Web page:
But I live in the rural South and in my town we have six prisons. Six prisons. America has grown more and more retributive and punishing—more so even than anyplace else in the modern world—as the crime rate has fallen to historical lows.
Glenn C. Loury asked last summer in The Boston Review, Why Are We Locking Up So Many Americans:
[I]mprisonment rates have continued to rise while crime rates have fallen because we have become progressively more punitive: not because crime has continued to explode (it hasn’t), not because we made a smart policy choice, but because we have made a collective decision to increase the rate of punishment.
One simple measure of punitiveness is the likelihood that a person who is arrested will be subsequently incarcerated. Between 1980 and 2001, there was no real change in the chances of being arrested in response to a complaint: the rate was just under 50 percent. But the likelihood that an arrest would result in imprisonment more than doubled, from 13 to 28 percent. And because the amount of time served and the rate of prison admission both increased, the incarceration rate for violent crime almost tripled, despite the decline in the level of violence. The incarceration rate for nonviolent and drug offenses increased at an even faster pace: between 1980 and 1997 the number of people incarcerated for nonviolent offenses tripled, and the number of people incarcerated for drug offenses increased by a factor of 11. Indeed, the criminal-justice researcher Alfred Blumstein has argued that none of the growth in incarceration between 1980 and 1996 can be attributed to more crime.
But with those rates of black imprisonment, with the raw numbers of African American males who are jailed and broken and not trained and not schooled and not given a first much less a second chance, one really truly has to wonder if our prison system isn’t a descendant of slavery, if it isn’t its modern relative.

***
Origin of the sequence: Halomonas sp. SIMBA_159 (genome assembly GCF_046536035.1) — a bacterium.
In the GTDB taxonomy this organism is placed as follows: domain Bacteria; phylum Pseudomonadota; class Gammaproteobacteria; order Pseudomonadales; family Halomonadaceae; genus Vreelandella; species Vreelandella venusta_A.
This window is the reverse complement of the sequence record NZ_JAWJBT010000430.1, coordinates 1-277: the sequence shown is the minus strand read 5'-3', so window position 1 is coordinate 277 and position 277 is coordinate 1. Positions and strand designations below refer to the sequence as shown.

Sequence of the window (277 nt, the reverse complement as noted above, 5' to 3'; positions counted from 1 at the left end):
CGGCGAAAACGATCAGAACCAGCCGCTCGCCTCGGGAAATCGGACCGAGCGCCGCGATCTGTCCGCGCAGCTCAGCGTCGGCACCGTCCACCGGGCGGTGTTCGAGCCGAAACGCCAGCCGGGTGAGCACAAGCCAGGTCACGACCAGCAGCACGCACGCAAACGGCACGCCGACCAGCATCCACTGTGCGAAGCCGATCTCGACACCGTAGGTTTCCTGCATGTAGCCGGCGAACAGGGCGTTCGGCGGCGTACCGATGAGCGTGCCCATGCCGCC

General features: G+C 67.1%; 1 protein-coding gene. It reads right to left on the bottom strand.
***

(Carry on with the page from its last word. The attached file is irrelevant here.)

Slavery ended a long time ago, but the institution of chattel slavery and the ideology of racial subordination that accompanied it have cast a long shadow. I speak here of the history of lynching throughout the country; the racially biased policing and judging in the South under Jim Crow and in the cities of the Northeast, Midwest, and West to which blacks migrated after the First and Second World Wars; and the history of racial apartheid that ended only as a matter of law with the civil-rights movement. It should come as no surprise that in the postâ€“civil rights era, race, far from being peripheral, has been central to the evolution of American social policy.
The political scientist Vesla Mae Weaver, in a recently completed dissertation, examines policy history, public opinion, and media processes in an attempt to understand the role of race in this historic transformation of criminal justice. She argues-persuasively, I think-that the punitive turn represented a political response to the success of the civil-rights movement. Weaver describes a process of “frontlash” in which opponents of the civil-rights revolution sought to regain the upper hand by shifting to a new issue. Rather than reacting directly to civil-rights developments, and thus continuing to fight a battle they had lost, those opponents-consider George Wallace’s campaigns for the presidency, which drew so much support in states like Michigan and Wisconsin-shifted attention to a seemingly race-neutral concern over crime:Once the clutch of Jim Crow had loosened, opponents of civil rights shifted the “locus of attack” by injecting crime onto the agenda. Through the process of frontlash, rivals of civil rights progress defined racial discord as criminal and argued that crime legislation would be a panacea to racial unrest. This strategy both imbued crime with race and depoliticized racial struggle, a formula which foreclosed earlier “root causes” alternatives. Fusing anxiety about crime to anxiety over racial change and riots, civil rights and racial disorder-initially defined as a problem of minority disenfranchisement-were defined as a crime problem, which helped shift debate from social reform to punishment.